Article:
After breaking out of a prison in Oklahoma undercover Interpol agent Lemmy Caution (Eddie Constantine) travels to the French Riviera. There he makes contact with Miranda Van Zelden (Claude Borelli), a young American heiress, and likely target of a gang of kidnappers. Chief among them Siegella (Grégoire Aslan): a notorious crime boss wanted by Interpol. Successfully worming his way into Siegella's gang, who include foxy femme fatale Constance (Colette Deréal), Lemmy stands poised to subvert their kidnap attempt on Miranda and land the necessary evidence to put the mobster away. However he ends up striking a bargain with another gang led by the vengeful Dora (Jacqueline Pierreux) to set Siegella up for an ambush and deliver Miranda into their hands. On top of that both Siegella and Constance prove far wilier than Lemmy anticipated.
Not to be confused with the like-named British thriller This Man is Dangerous (1941) starring James Mason, Cet homme est dangereux is the second film in the Lemmy Caution series based on the pulp novels British writer Peter Cheyney. American-born star Eddie Constantine returns as the wisecracking, hard-drinking, womanizing Interpol agent who captivated French post-war film fans. Unlike the actors inhabiting his closest equivalent James Bond, Constantine remains so inextricably intertwined with Lemmy to date no other actor has taken on his iconic role. While highbrow French film critics at the time disdained them as disposable trash the Lemmy Caution films charmed the public combining Gallic savoir-faire with the pace and vigour of Hollywood thrillers.
Much like another notable American export: jazz, these playful fast-paced thrillers were like a shot of brash, sexualized pop culture energy, disrupting the sterile status quo of post-war Europe. The series also captured the imagination of rebellious young cineastes like Jean-Luc Godard. He of course later brought Constantine back as Lemmy for his science fiction masterpiece Alphaville (1965). Early into Cet homme est dangereux Lemmy waxes philosophical how human beings suffer because they are alive. A throwaway line that nonetheless deftly encapsulates the romantic/fatalistic spirit of the then-burgeoning French New Wave. One imagines the film's cheeky, borderline fourth wall-breaking humour ("Speak French", Lemmy cautions Miranda. “They don't get subtitles here”) also appealed to the postmodern prankster sensibilities of filmmakers like Godard.
The creative force behind this particular Lemmy Caution adventure is Jean Sacha. More active as an editor and occasional screenwriter, Sacha had only a handful of directing credits. Among them a lesser known remake of Fantomas (1947), the Franco-Spanish crime thriller One Bullet Is Enough (1954) and O.S.S. 117 Is Not Dead (1957), an entry in the long-running Eurospy film series later parodied by comic actor Jean Dujardin. Here Sacha assembles a sporadically charming thriller. Stylishly shot in velvety black and white but with a loose grasp of a messy, overly convoluted plot. After an arresting intro unfolding events unwisely leave viewer and hero alike befuddled as to what exactly is going on. Sacha compensates for a meandering story-line with some suspenseful set-piece shootouts and fist-fights that seem particularly vicious for their time. Nevertheless we are left emotionally detached from the action. Undoubtedly the charm of this film lies in the incidental moments. Specifically playful banter between the charming but ruthless Lemmy Caution and a selection of vivid, likably characterized women. Nonetheless the characters come across more like actors having great fun playing at noir than desperate people caught in a dangerous situation. The film remains likable yet perhaps ultimately a little too pleased with itself.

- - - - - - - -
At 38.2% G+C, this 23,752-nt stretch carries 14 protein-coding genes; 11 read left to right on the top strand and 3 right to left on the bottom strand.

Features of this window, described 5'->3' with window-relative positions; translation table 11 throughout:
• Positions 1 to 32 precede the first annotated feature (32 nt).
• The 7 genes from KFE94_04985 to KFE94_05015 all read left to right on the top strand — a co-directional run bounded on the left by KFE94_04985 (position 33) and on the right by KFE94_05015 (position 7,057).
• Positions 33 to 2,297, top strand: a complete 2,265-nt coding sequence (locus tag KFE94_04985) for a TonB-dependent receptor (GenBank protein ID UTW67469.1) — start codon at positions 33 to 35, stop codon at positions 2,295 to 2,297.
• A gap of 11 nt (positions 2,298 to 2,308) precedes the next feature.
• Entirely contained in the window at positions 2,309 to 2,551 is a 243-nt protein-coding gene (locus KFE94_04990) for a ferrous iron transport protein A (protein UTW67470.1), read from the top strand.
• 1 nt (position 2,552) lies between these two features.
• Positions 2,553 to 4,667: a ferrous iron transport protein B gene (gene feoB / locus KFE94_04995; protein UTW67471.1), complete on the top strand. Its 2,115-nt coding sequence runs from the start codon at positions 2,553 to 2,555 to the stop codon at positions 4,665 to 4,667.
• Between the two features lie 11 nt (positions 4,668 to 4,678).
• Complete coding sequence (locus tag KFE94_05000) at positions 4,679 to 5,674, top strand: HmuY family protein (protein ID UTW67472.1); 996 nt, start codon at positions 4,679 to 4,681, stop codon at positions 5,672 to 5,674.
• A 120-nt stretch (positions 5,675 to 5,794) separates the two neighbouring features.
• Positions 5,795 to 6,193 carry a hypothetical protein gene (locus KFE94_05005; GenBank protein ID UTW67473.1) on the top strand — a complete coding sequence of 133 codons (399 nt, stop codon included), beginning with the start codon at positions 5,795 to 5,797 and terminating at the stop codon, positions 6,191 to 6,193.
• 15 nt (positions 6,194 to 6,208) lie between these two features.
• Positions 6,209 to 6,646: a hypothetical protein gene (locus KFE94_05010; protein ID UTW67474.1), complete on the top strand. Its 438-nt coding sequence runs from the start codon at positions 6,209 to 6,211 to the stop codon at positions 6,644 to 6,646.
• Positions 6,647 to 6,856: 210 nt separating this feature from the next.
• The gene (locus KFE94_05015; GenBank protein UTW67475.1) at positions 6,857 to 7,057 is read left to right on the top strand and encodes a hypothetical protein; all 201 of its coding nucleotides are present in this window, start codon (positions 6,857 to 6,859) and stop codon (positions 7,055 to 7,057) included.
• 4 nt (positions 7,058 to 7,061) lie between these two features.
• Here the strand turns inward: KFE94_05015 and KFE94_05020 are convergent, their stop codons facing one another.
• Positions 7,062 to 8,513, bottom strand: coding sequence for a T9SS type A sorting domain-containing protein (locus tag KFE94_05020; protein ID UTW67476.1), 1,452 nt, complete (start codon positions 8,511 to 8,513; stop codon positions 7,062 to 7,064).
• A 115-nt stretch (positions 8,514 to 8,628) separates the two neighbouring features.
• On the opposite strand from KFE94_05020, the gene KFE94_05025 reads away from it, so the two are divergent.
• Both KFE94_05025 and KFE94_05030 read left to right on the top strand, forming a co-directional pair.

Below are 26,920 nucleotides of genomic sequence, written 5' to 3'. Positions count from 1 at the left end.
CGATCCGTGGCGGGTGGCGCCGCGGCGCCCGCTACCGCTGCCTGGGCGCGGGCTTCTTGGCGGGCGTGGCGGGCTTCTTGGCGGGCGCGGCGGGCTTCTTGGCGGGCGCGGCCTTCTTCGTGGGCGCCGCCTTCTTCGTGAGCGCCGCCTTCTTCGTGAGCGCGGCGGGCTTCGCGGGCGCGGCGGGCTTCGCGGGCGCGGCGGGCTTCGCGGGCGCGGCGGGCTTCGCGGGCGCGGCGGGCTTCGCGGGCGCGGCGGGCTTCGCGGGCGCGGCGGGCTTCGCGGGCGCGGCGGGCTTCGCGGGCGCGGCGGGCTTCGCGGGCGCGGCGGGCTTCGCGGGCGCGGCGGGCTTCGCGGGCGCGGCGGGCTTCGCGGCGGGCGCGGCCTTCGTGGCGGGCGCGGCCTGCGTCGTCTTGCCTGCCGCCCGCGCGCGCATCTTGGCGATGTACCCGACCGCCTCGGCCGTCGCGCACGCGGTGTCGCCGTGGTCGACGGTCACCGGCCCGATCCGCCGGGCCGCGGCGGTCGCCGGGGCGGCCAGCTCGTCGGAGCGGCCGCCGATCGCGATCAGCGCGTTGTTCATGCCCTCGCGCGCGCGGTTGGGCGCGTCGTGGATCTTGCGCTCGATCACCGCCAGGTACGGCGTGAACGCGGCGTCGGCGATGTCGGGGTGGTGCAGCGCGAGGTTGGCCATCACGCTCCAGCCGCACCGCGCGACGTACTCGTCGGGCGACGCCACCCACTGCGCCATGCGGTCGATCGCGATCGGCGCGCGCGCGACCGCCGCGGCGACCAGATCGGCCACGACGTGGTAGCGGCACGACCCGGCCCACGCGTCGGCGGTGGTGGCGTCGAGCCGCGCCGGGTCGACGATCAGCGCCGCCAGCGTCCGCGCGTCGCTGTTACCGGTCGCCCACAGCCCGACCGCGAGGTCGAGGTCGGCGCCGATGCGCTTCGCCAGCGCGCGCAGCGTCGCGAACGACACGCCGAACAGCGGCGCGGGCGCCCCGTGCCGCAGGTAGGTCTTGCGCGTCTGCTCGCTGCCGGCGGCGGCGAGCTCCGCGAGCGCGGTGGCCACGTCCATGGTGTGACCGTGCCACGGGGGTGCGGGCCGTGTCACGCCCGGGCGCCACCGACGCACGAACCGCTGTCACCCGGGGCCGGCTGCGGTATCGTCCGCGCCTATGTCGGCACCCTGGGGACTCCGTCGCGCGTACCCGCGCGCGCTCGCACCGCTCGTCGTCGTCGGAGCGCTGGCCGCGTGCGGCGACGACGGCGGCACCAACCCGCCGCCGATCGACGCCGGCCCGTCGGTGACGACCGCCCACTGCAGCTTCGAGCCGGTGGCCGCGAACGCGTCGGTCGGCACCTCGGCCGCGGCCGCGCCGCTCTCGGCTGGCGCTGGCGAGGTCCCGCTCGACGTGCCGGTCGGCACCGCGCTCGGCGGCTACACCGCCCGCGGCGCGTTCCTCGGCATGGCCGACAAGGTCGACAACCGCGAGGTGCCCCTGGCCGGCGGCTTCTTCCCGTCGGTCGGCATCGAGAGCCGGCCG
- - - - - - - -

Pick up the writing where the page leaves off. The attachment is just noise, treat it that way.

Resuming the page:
Among an exemplary, effortlessly chic cast: Claude Borelli beguiles as the flighty teen heiress. Sadly the young actress passed away tragically young in an accident. Singer Colette Deréal also impresses as the alternately seductive and sinister Constance who shares a memorable climactic cat-fight with Borelli. Deréal had a relatively minor acting career and remains best known for representing Monaco at the 1961 Eurovision Song Contest. Lastly Jacqueline Pierreux, mother of future New Wave star Jean-Pierre Leaud, later enjoyed success as a producer. Euro-horror fans cherish her tour de force performance in the 'Drop of Water' segment of Mario Bava's chiller anthology Black Sabbath (1964). Of course central to the film's enduring popularity among French viewers is Eddie Constantine. He is as ruggedly charismatic as always even if the film over-relies on his hard-boiled narration to hold things together. Also it is a little nonsensical that the American hero's internal monologue is in French.